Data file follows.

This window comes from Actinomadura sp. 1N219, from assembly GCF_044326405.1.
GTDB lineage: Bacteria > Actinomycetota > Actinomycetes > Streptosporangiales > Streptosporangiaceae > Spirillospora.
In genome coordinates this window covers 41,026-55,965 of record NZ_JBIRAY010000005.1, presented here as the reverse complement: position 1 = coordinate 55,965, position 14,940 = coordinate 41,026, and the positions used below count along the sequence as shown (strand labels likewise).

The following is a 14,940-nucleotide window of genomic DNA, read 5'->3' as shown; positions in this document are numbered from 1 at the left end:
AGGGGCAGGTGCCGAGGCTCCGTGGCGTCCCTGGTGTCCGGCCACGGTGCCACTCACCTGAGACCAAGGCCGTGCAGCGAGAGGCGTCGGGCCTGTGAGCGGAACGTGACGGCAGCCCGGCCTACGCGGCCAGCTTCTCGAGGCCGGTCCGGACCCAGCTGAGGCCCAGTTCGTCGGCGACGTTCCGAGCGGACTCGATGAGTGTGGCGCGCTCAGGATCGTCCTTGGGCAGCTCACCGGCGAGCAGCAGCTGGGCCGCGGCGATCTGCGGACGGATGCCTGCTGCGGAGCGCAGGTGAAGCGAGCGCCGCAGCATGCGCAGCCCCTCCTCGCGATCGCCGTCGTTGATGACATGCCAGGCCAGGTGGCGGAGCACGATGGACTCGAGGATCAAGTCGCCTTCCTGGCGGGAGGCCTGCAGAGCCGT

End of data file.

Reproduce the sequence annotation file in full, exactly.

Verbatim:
This window comes from Actinomadura sp. 1N219, from assembly GCF_044326405.1.
GTDB lineage: Bacteria > Actinomycetota > Actinomycetes > Streptosporangiales > Streptosporangiaceae > Spirillospora.
In genome coordinates this window covers 41,026-55,965 of record NZ_JBIRAY010000005.1, presented here as the reverse complement: position 1 = coordinate 55,965, position 14,940 = coordinate 41,026, and the positions used below count along the sequence as shown (strand labels likewise).

The following is a 14,940-nucleotide window of genomic DNA, read 5'->3' as shown; positions in this document are numbered from 1 at the left end:
AGGGGCAGGTGCCGAGGCTCCGTGGCGTCCCTGGTGTCCGGCCACGGTGCCACTCACCTGAGACCAAGGCCGTGCAGCGAGAGGCGTCGGGCCTGTGAGCGGAACGTGACGGCAGCCCGGCCTACGCGGCCAGCTTCTCGAGGCCGGTCCGGACCCAGCTGAGGCCCAGTTCGTCGGCGACGTTCCGAGCGGACTCGATGAGTGTGGCGCGCTCAGGATCGTCCTTGGGCAGCTCACCGGCGAGCAGCAGCTGGGCCGCGGCGATCTGCGGACGGATGCCTGCTGCGGAGCGCAGGTGAAGCGAGCGCCGCAGCATGCGCAGCCCCTCCTCGCGATCGCCGTCGTTGATGACATGCCAGGCCAGGTGGCGGAGCACGATGGACTCGAGGATCAAGTCGCCTTCCTGGCGGGAGGCCTGCAGAGCCGT